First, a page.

Haddad also repeatedly noted that he had only 22 days to campaign for the presidency and managed to beat out rival candidates for second place. He did not criticize Lula, however, for insisting on remaining the PT candidate despite being legally disqualified from running months ago over his corruption conviction.

The high profile that Lula appears to have kept within the party has triggered some significant criticism from within the PT. According to a report in Folha de Sao Paulo, one party official suggested that the priority of the party must be to create a “comfort zone” for voters to abandon Bolsonaro.

Both Haddad and Bolsonaro have high unfavorability ratings according to polls by major Brazilian firms, so some in the PT believe the right tactic is to attract voters who dislike both candidates by being lower-profile, a goal not achieved by visiting the party’s leader in prison.

The Veja report similarly suggests that “some among the PT are discussing whether the presidential candidate should take a more independent path from the ex-president to attract centrist voters.” Publico, a publication in Portugal, also published rumors that the PT is “fractured” over Lula’s presence, noting that on the other side of the debate are PT members who still use the slogan, “Haddad is Lula, Lula is Haddad,” to attract voters.

Lula appears on the header of Haddad’s Twitter page and is never too far from a quote from the candidate.

Haddad received 28 percent of the votes Sunday to Bolsonaro’s 46 percent. The tide of public opinion appears to be shifting rightward, as Bolsonaro overperformed compared to the last poll before the election, which found his support at 39 percent. The conservative candidate is running on a platform of abolishing unnecessary federal government agencies, reducing the size of government, imprisoning corrupt officials, tackling widespread crime, and expanding individual rights, particularly the right to bear arms.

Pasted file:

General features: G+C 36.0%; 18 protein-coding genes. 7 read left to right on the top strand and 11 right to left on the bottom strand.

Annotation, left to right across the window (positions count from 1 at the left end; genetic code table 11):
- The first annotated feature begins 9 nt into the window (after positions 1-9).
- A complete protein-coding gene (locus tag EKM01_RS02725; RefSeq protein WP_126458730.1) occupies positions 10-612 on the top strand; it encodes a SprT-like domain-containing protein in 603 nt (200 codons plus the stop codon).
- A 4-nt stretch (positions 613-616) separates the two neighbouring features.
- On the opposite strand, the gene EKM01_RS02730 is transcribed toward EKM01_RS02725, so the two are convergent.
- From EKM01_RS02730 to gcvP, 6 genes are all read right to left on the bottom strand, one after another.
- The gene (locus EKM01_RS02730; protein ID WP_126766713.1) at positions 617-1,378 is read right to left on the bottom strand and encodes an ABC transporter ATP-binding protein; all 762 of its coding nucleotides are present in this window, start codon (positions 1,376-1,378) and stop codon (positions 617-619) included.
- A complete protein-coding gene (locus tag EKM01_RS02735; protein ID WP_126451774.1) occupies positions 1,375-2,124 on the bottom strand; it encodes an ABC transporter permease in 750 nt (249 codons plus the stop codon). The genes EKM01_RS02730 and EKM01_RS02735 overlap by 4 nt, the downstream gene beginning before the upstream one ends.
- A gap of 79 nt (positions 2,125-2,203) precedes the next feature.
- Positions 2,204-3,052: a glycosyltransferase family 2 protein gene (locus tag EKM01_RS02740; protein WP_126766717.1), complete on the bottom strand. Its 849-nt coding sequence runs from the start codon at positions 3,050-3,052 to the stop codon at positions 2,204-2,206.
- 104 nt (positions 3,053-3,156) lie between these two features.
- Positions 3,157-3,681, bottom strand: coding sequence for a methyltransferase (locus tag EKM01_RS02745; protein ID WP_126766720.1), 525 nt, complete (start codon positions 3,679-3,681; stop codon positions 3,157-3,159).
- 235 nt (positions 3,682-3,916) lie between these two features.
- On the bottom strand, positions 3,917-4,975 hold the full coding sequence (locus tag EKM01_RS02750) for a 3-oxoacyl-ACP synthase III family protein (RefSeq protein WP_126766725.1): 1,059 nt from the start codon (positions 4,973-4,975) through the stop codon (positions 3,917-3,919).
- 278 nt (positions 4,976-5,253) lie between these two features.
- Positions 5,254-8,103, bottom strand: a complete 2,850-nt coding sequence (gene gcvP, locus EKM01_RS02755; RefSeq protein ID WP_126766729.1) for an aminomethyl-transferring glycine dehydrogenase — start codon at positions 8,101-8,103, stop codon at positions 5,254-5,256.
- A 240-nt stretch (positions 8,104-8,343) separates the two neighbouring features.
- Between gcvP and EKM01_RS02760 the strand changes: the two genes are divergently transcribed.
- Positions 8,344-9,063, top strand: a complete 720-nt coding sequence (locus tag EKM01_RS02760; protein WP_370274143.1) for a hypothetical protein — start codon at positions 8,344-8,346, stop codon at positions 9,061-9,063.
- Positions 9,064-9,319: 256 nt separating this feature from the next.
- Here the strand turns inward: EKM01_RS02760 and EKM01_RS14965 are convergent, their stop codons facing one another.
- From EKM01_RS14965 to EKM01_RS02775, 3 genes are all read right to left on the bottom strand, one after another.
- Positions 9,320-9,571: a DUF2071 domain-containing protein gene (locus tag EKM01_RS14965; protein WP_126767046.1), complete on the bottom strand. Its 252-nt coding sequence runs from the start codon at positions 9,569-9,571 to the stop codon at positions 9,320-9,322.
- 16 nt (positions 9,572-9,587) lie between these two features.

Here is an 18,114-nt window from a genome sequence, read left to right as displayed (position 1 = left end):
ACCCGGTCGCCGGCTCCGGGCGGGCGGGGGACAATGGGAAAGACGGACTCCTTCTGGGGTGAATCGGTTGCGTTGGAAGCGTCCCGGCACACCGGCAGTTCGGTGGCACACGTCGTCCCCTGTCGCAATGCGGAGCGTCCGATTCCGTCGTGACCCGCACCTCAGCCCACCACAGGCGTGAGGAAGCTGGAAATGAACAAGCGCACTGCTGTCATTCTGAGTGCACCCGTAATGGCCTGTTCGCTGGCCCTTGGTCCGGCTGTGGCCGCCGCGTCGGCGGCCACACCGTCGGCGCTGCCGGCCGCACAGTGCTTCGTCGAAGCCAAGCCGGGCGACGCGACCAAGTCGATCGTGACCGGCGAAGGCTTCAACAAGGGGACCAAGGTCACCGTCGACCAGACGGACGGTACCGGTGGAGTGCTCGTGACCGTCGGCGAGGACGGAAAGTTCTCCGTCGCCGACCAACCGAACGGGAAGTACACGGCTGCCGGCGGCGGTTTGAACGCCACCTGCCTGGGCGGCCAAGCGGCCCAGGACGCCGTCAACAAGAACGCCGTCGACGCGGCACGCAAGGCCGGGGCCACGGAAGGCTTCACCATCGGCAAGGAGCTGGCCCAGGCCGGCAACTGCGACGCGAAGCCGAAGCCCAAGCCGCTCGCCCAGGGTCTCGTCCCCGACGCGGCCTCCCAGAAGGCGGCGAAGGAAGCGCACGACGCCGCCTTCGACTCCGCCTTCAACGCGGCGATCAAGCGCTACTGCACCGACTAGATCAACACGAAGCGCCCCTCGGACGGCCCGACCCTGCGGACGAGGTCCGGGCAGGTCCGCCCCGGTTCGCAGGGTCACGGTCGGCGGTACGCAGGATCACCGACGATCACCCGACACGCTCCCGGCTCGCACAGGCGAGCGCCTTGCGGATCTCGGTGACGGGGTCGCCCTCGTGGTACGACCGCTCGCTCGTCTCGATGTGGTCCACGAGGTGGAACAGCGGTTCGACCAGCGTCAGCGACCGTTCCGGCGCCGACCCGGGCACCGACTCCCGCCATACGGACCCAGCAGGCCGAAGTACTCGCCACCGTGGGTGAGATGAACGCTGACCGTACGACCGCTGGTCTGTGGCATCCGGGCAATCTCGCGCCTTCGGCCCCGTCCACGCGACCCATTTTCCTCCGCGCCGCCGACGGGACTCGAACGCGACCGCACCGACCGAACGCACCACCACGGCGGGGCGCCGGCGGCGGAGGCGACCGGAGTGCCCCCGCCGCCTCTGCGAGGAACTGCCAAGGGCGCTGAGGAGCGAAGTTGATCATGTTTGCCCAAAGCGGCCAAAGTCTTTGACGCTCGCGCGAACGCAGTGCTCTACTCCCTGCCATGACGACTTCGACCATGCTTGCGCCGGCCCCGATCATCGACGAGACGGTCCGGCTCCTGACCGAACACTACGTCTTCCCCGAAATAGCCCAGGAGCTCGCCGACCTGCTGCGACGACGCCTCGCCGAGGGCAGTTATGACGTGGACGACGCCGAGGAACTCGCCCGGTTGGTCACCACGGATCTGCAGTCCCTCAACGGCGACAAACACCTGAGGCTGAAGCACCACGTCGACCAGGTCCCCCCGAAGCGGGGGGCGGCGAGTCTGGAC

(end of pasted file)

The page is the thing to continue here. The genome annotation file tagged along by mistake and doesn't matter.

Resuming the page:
Left-wing critics of the candidate argue that Bolsonaro has made inappropriately supportive remarks of the Brazilian military dictatorship in the second half of the 20th century and of Chilean leader Augusto Pinochet. Bolsonaro addressed those complaints in a tweet shortly following the confirmation of his first-round victory.

“The Workers’ Party financed dictatorships through BNDES [the Brazilian Development Bank]; annulled the legislature through the monthly allowance; has treasurers, promoters, and an ex-president in prison for corruption; wants to end Operation Car Wash; tried to control the media and internet,” Bolsonaro wrote on Twitter. “If anyone is threatening democracy, that someone is the PT!”

“Our country is large and prosperous, not a criminal gang to be commanded from prison,” he concluded. “Good night to all!”

Bolsonaro also tweeted a link to Haddad making his first act following the election a prison visit, stating dryly, “the choice is yours, ladies and gentlemen.”

Follow Frances Martel on Facebook and Twitter.